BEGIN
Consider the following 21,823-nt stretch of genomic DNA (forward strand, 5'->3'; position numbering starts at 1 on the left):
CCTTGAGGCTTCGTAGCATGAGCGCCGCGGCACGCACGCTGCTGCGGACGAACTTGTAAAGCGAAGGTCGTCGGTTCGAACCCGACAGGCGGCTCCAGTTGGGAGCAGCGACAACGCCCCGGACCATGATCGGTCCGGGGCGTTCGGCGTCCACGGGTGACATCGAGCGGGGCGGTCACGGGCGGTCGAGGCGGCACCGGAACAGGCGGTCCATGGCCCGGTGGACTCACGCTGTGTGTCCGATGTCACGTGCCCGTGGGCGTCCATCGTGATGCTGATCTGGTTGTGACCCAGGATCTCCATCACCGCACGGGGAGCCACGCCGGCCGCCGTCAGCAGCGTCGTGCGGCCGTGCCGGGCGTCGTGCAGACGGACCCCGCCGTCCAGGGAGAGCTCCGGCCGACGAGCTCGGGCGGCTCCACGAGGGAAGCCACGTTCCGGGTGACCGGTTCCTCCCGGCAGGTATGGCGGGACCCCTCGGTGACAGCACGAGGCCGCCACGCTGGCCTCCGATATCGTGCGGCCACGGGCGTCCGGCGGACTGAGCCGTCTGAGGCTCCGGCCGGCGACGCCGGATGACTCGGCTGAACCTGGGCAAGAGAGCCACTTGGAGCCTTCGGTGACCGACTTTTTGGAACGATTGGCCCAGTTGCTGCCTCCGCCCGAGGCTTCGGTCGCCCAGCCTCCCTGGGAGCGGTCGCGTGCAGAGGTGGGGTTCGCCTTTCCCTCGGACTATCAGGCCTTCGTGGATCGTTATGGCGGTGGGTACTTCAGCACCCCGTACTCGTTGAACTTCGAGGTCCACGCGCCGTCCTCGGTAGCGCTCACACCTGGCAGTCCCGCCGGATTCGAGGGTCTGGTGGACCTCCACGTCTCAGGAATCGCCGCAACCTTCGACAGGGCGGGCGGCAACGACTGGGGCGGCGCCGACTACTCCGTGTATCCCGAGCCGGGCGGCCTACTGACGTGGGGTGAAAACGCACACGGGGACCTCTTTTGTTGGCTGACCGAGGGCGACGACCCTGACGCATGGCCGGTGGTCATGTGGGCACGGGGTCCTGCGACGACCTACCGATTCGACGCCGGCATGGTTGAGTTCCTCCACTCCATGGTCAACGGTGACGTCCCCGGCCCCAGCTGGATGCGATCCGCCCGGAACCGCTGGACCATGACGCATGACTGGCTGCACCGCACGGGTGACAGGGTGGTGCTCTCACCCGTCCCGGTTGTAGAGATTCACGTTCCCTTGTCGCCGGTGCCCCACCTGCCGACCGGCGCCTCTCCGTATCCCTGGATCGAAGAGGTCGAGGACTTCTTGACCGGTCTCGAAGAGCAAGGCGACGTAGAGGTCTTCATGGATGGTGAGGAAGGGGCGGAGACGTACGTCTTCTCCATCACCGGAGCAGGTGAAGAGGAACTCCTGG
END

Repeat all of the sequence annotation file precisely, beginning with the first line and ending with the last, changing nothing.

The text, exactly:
Consider the following 21,823-nt stretch of genomic DNA (forward strand, 5'->3'; position numbering starts at 1 on the left):
CCTTGAGGCTTCGTAGCATGAGCGCCGCGGCACGCACGCTGCTGCGGACGAACTTGTAAAGCGAAGGTCGTCGGTTCGAACCCGACAGGCGGCTCCAGTTGGGAGCAGCGACAACGCCCCGGACCATGATCGGTCCGGGGCGTTCGGCGTCCACGGGTGACATCGAGCGGGGCGGTCACGGGCGGTCGAGGCGGCACCGGAACAGGCGGTCCATGGCCCGGTGGACTCACGCTGTGTGTCCGATGTCACGTGCCCGTGGGCGTCCATCGTGATGCTGATCTGGTTGTGACCCAGGATCTCCATCACCGCACGGGGAGCCACGCCGGCCGCCGTCAGCAGCGTCGTGCGGCCGTGCCGGGCGTCGTGCAGACGGACCCCGCCGTCCAGGGAGAGCTCCGGCCGACGAGCTCGGGCGGCTCCACGAGGGAAGCCACGTTCCGGGTGACCGGTTCCTCCCGGCAGGTATGGCGGGACCCCTCGGTGACAGCACGAGGCCGCCACGCTGGCCTCCGATATCGTGCGGCCACGGGCGTCCGGCGGACTGAGCCGTCTGAGGCTCCGGCCGGCGACGCCGGATGACTCGGCTGAACCTGGGCAAGAGAGCCACTTGGAGCCTTCGGTGACCGACTTTTTGGAACGATTGGCCCAGTTGCTGCCTCCGCCCGAGGCTTCGGTCGCCCAGCCTCCCTGGGAGCGGTCGCGTGCAGAGGTGGGGTTCGCCTTTCCCTCGGACTATCAGGCCTTCGTGGATCGTTATGGCGGTGGGTACTTCAGCACCCCGTACTCGTTGAACTTCGAGGTCCACGCGCCGTCCTCGGTAGCGCTCACACCTGGCAGTCCCGCCGGATTCGAGGGTCTGGTGGACCTCCACGTCTCAGGAATCGCCGCAACCTTCGACAGGGCGGGCGGCAACGACTGGGGCGGCGCCGACTACTCCGTGTATCCCGAGCCGGGCGGCCTACTGACGTGGGGTGAAAACGCACACGGGGACCTCTTTTGTTGGCTGACCGAGGGCGACGACCCTGACGCATGGCCGGTGGTCATGTGGGCACGGGGTCCTGCGACGACCTACCGATTCGACGCCGGCATGGTTGAGTTCCTCCACTCCATGGTCAACGGTGACGTCCCCGGCCCCAGCTGGATGCGATCCGCCCGGAACCGCTGGACCATGACGCATGACTGGCTGCACCGCACGGGTGACAGGGTGGTGCTCTCACCCGTCCCGGTTGTAGAGATTCACGTTCCCTTGTCGCCGGTGCCCCACCTGCCGACCGGCGCCTCTCCGTATCCCTGGATCGAAGAGGTCGAGGACTTCTTGACCGGTCTCGAAGAGCAAGGCGACGTAGAGGTCTTCATGGATGGTGAGGAAGGGGCGGAGACGTACGTCTTCTCCATCACCGGAGCAGGTGAAGAGGAACTCCTGG